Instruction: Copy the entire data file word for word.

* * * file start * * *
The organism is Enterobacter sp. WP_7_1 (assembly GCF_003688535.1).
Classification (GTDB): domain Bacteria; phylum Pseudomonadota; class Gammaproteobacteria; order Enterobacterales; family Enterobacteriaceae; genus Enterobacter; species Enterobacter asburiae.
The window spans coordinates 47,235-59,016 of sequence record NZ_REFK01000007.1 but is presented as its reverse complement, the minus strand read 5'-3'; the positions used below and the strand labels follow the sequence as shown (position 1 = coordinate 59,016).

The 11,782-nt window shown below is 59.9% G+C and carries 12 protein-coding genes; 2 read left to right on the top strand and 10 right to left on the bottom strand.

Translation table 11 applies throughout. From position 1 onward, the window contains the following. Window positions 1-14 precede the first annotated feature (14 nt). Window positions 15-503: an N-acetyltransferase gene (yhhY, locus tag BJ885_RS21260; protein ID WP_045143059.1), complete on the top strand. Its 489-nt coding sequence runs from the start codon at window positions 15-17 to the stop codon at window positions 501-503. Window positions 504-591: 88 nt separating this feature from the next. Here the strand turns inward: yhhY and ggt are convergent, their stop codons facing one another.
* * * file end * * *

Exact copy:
The organism is Enterobacter sp. WP_7_1 (assembly GCF_003688535.1).
Classification (GTDB): domain Bacteria; phylum Pseudomonadota; class Gammaproteobacteria; order Enterobacterales; family Enterobacteriaceae; genus Enterobacter; species Enterobacter asburiae.
The window spans coordinates 47,235-59,016 of sequence record NZ_REFK01000007.1 but is presented as its reverse complement, the minus strand read 5'-3'; the positions used below and the strand labels follow the sequence as shown (position 1 = coordinate 59,016).

The 11,782-nt window shown below is 59.9% G+C and carries 12 protein-coding genes; 2 read left to right on the top strand and 10 right to left on the bottom strand.

Translation table 11 applies throughout. From position 1 onward, the window contains the following. Window positions 1-14 precede the first annotated feature (14 nt). Window positions 15-503: an N-acetyltransferase gene (yhhY, locus tag BJ885_RS21260; protein ID WP_045143059.1), complete on the top strand. Its 489-nt coding sequence runs from the start codon at window positions 15-17 to the stop codon at window positions 501-503. Window positions 504-591: 88 nt separating this feature from the next. Here the strand turns inward: yhhY and ggt are convergent, their stop codons facing one another.